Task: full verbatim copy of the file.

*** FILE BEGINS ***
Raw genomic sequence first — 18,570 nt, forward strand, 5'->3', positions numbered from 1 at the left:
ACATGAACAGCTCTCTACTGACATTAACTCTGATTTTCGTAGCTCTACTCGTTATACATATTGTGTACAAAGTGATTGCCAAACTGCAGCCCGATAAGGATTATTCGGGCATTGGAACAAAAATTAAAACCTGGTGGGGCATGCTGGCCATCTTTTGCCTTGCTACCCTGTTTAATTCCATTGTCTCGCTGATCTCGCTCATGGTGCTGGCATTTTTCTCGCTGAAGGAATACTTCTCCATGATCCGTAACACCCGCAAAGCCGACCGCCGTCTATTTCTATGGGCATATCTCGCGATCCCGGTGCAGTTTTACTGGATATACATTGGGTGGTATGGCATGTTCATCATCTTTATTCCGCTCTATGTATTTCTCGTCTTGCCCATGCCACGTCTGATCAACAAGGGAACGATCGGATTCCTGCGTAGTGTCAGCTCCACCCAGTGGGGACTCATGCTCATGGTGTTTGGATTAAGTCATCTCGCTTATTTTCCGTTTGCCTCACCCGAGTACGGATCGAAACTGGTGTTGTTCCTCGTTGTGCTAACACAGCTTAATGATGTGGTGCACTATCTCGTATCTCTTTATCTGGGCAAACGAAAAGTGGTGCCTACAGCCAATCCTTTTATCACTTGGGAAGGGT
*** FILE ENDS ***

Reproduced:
Raw genomic sequence first — 18,570 nt, forward strand, 5'->3', positions numbered from 1 at the left:
ACATGAACAGCTCTCTACTGACATTAACTCTGATTTTCGTAGCTCTACTCGTTATACATATTGTGTACAAAGTGATTGCCAAACTGCAGCCCGATAAGGATTATTCGGGCATTGGAACAAAAATTAAAACCTGGTGGGGCATGCTGGCCATCTTTTGCCTTGCTACCCTGTTTAATTCCATTGTCTCGCTGATCTCGCTCATGGTGCTGGCATTTTTCTCGCTGAAGGAATACTTCTCCATGATCCGTAACACCCGCAAAGCCGACCGCCGTCTATTTCTATGGGCATATCTCGCGATCCCGGTGCAGTTTTACTGGATATACATTGGGTGGTATGGCATGTTCATCATCTTTATTCCGCTCTATGTATTTCTCGTCTTGCCCATGCCACGTCTGATCAACAAGGGAACGATCGGATTCCTGCGTAGTGTCAGCTCCACCCAGTGGGGACTCATGCTCATGGTGTTTGGATTAAGTCATCTCGCTTATTTTCCGTTTGCCTCACCCGAGTACGGATCGAAACTGGTGTTGTTCCTCGTTGTGCTAACACAGCTTAATGATGTGGTGCACTATCTCGTATCTCTTTATCTGGGCAAACGAAAAGTGGTGCCTACAGCCAATCCTTTTATCACTTGGGAAGGGT